This has been a wild news year. And it felt to me like it was dominated by disruption. The disruptor-in-chief is the man in the White House, of course. A fiery, belligerent outsider, his first year in office has been a destabilizing one. He’s made the U.S. a more polarized, more tribal place. And he’s become a role model for those who disrespect women — which brings me to the other disruptors this year, women. Women who will no longer be silenced.
The drive into Florida from Georgia on Sunday night, along with an almost deserted interstate, was an odd experience in the wake of Hurricane Irma. By that point all of the Florida airports were shut down, so my cameraman Kurt Brownridge and I travelled by road into the hurricane zone. By the time we crossed the state border, the rain and wind had picked up and the hurricane warning kept beeping on the radio.
Twenty years after the death of Diana, Princess of Wales, it’s remarkable how powerful the Diana effect remains. From the grave, she continues to eclipse her ex-husband in both star power and sympathy. I am not a fan of anniversaries, and I’m weary of the countless Diana documentaries and biographies that keep trading on her name. I wonder at what point will she truly be laid to rest, and her boys are allowed to quietly mark their mother’s passing in peace? I realize the answer is never.
Muck Rack makes it simple to find people, tweets, or articles that mention any name, keyword, company, hashtag etc. We've compiled this guide to help you make the most of your search.
Selecting a term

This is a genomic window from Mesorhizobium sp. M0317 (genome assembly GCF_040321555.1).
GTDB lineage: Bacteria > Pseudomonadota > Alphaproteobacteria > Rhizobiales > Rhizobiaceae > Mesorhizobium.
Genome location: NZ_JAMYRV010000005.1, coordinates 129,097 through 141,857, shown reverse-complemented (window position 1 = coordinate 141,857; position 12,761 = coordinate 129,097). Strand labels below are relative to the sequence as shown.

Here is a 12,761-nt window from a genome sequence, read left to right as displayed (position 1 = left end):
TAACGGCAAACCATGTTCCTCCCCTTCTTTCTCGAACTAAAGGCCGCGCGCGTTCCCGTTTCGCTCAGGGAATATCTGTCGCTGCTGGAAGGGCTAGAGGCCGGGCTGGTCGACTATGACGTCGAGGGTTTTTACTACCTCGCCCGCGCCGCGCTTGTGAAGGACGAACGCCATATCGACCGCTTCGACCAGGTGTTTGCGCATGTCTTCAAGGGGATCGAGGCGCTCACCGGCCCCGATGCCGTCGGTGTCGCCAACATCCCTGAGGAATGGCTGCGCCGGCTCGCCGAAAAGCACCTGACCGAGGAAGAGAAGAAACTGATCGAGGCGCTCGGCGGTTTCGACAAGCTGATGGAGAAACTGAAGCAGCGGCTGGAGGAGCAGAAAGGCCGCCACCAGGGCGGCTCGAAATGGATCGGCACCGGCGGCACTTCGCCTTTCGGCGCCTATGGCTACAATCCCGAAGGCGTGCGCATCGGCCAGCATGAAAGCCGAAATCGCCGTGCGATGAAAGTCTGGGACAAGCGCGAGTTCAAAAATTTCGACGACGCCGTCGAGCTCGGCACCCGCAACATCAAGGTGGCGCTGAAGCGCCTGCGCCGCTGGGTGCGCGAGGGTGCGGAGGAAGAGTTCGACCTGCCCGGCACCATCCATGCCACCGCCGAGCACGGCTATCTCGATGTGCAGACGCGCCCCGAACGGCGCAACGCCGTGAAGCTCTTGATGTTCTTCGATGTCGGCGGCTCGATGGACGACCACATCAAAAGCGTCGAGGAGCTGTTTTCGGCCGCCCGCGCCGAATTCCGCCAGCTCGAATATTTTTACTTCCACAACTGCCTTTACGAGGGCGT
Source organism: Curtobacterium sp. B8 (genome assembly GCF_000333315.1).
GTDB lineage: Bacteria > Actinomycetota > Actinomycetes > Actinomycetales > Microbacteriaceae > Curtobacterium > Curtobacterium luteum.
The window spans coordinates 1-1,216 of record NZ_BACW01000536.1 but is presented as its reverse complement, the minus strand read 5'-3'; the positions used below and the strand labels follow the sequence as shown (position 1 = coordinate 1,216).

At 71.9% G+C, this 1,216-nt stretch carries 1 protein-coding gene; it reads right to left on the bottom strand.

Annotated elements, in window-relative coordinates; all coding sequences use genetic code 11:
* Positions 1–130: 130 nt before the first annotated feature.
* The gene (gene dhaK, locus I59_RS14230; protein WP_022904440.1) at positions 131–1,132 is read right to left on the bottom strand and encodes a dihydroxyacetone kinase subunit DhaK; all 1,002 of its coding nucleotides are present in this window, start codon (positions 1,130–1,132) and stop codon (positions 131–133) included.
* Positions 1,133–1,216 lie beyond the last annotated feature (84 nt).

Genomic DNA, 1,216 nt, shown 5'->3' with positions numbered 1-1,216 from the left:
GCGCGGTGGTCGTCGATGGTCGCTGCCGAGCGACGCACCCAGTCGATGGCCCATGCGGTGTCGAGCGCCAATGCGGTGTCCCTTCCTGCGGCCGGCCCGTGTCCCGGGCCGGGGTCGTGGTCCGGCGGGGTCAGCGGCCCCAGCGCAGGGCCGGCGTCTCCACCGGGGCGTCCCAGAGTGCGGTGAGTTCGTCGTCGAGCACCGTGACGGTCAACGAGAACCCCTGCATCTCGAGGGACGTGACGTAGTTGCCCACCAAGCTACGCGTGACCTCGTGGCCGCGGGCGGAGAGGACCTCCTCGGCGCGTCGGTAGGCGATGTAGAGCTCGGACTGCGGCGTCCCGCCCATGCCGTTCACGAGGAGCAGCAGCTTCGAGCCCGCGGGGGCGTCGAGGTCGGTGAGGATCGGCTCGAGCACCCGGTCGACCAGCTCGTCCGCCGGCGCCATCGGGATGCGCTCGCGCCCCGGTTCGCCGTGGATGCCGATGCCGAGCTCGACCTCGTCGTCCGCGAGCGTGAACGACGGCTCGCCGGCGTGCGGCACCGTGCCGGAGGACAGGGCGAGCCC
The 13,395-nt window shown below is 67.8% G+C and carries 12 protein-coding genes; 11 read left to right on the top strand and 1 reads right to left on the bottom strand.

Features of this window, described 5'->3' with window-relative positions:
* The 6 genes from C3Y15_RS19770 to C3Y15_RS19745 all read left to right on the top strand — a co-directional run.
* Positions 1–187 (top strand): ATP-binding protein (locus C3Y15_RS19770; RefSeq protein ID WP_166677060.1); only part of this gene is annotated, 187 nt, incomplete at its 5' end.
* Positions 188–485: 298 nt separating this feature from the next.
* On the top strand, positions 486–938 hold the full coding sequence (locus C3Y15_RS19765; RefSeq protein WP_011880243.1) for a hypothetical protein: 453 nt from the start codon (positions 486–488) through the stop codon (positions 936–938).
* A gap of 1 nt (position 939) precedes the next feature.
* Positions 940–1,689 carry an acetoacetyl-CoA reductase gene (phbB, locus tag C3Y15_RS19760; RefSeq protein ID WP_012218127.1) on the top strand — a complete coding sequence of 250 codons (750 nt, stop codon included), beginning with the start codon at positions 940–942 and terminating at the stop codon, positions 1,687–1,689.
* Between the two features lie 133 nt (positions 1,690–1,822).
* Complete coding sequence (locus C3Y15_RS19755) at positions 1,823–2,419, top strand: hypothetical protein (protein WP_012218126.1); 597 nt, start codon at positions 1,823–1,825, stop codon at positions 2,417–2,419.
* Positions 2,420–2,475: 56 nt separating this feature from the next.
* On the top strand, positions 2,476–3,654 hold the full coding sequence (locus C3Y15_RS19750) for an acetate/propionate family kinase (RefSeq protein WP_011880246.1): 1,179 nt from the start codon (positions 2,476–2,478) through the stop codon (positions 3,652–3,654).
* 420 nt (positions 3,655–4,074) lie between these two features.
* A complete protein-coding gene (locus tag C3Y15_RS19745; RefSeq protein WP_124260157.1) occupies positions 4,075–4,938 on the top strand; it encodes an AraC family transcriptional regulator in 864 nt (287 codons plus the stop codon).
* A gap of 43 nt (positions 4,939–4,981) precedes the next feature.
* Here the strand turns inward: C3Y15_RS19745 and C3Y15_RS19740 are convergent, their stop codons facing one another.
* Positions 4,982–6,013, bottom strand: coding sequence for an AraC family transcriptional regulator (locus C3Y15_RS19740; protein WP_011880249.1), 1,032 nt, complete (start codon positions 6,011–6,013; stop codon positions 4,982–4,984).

Start searching tweets, articles from media outlets, articles mentioned in tweets, journalists'
names, titles and bios with some suggested searches:
Companies or Topics (e.g. iPhone, Microsoft)
Phrases (e.g. "cloud computing") — use quotes to keep the terms together
Twitter handles (e.g. @username) — returns those who have mentioned or replied to
Names (e.g. "David Pogue")
Hashtags (e.g. #sxsw, #london2012)
Bio details (e.g. vegan, Olympics, father)
Muck Rack's Advanced Search allows for many boolean operators.
Find results that mention multiple specified terms, use AND or
+. For example, ensure each result contains both Elon Musk and Mark Zuckerberg by
searching Musk AND Zuckerberg or Musk + Zuckerberg.
Use the operators OR or , to broaden your search when you'd like either of
multiple terms to appear in results. (This is the default behavior of our search when no operators
are used). For example, results will contain either cake or cookie by searching cake OR cookie or cake,cookie
Use NOT or - to subtract results from your search. For
example, searching Disney will yield results about the Walt Disney Company as well as Walt Disney
World Resort. To exclude mentions of Disney World, search for Disney -World or Disney
When using one of these operators with a phrase, enclose it in quotation marks. For example, you can
find results about smartphones excluding Apple's iPhone 4S by searching smartphone -"iPhone
Exact case matching or punctuation
If you're searching for a brand name or keyword that relies on specific punctuation marks or capitalization, you can
find results that match your exact query by adding matchcase: before the keyword you're searching for, like matchcase:E*TRADE .
Use parentheses to separate multiple
boolean phrases. For example, to find journalists talking about having fun in Disney World or
Disneyland, search for ("disney world" OR disneyland) AND fun.
An asterisk can be used to search for any variation of a root word truncated by the asterisk. For example, searching for admin* will return results for administrator, administration, administer, administered, etc.
A near operator is an AND operator where you can control the distance between the words. You can vary the distance the near operation uses by adding a forward slash and number (between 0-99) such as strawberries NEAR/10 "whipped cream", which means the strawberries must exist within 10 words of "whipped cream".